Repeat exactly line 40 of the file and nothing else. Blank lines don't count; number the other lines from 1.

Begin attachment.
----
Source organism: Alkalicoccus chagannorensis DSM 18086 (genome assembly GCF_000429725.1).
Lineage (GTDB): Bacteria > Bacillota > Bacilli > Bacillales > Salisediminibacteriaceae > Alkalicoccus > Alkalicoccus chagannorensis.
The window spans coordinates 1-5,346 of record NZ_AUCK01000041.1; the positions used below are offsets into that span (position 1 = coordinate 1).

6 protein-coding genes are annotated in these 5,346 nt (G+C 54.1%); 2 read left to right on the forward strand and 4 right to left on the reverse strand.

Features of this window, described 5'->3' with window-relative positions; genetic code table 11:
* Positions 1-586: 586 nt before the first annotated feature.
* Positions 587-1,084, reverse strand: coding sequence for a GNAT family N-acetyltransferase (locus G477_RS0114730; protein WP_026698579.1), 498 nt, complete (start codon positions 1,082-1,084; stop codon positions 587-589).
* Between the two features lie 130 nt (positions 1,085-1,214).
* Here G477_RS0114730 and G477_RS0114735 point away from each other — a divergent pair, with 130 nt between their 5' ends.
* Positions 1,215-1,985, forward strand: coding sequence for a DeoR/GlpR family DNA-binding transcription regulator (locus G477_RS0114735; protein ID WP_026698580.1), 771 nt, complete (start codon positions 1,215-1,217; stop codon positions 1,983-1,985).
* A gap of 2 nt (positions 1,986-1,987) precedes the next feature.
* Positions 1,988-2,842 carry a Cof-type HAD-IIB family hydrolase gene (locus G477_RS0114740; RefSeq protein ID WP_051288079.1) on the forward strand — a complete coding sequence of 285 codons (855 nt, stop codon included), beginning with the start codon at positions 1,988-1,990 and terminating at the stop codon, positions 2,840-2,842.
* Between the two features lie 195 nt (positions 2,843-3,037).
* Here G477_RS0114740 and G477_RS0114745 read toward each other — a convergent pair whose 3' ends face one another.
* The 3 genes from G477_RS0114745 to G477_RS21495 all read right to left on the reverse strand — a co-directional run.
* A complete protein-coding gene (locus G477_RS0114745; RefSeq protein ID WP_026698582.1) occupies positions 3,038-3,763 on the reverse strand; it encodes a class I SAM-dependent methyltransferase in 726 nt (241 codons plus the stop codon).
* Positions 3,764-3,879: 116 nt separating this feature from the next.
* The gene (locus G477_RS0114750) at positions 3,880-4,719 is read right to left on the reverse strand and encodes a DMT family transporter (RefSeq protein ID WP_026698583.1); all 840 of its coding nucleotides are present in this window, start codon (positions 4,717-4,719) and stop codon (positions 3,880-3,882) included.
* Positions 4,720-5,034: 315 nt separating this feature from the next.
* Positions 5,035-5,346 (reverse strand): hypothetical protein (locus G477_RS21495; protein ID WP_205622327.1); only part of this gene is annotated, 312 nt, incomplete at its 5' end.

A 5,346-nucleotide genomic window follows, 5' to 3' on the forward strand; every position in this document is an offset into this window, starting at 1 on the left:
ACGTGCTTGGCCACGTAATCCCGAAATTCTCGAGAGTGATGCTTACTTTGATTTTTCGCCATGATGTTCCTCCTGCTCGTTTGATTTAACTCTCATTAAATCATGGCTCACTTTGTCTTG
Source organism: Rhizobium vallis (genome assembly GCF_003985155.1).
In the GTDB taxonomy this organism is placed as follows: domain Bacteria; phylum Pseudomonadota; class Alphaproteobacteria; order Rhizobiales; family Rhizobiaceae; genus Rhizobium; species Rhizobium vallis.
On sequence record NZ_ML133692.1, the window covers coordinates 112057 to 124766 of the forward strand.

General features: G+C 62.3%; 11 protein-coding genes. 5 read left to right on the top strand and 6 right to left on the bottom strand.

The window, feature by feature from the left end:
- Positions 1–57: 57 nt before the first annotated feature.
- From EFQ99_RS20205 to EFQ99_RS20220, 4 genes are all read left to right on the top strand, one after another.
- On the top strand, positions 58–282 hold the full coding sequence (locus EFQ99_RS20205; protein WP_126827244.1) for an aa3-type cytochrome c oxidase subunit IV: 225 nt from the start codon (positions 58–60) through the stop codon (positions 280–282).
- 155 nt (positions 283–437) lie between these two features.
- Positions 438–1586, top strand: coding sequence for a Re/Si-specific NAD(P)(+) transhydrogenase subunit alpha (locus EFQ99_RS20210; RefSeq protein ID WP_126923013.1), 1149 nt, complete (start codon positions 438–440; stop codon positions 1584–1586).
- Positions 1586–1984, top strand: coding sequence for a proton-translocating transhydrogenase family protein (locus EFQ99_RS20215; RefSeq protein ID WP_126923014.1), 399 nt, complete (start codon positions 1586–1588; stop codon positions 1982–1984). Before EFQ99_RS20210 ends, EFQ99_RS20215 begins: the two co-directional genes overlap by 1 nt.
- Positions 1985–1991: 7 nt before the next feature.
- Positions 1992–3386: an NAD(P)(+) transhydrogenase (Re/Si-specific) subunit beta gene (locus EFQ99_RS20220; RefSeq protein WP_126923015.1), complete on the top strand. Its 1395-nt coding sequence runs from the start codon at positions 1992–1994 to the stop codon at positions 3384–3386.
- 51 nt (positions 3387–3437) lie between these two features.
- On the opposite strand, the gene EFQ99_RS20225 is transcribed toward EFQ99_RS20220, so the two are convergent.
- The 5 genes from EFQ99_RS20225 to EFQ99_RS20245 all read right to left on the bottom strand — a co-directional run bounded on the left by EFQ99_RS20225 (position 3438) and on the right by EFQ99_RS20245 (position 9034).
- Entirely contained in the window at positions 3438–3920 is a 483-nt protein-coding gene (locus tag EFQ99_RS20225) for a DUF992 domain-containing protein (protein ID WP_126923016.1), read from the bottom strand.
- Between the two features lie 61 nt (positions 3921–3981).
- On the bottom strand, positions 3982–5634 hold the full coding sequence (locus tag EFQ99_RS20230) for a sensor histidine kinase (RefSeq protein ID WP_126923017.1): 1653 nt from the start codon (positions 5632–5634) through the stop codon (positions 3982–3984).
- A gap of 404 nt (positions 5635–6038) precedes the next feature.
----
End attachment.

- Between the two features lie 61 nt (positions 3921–3981).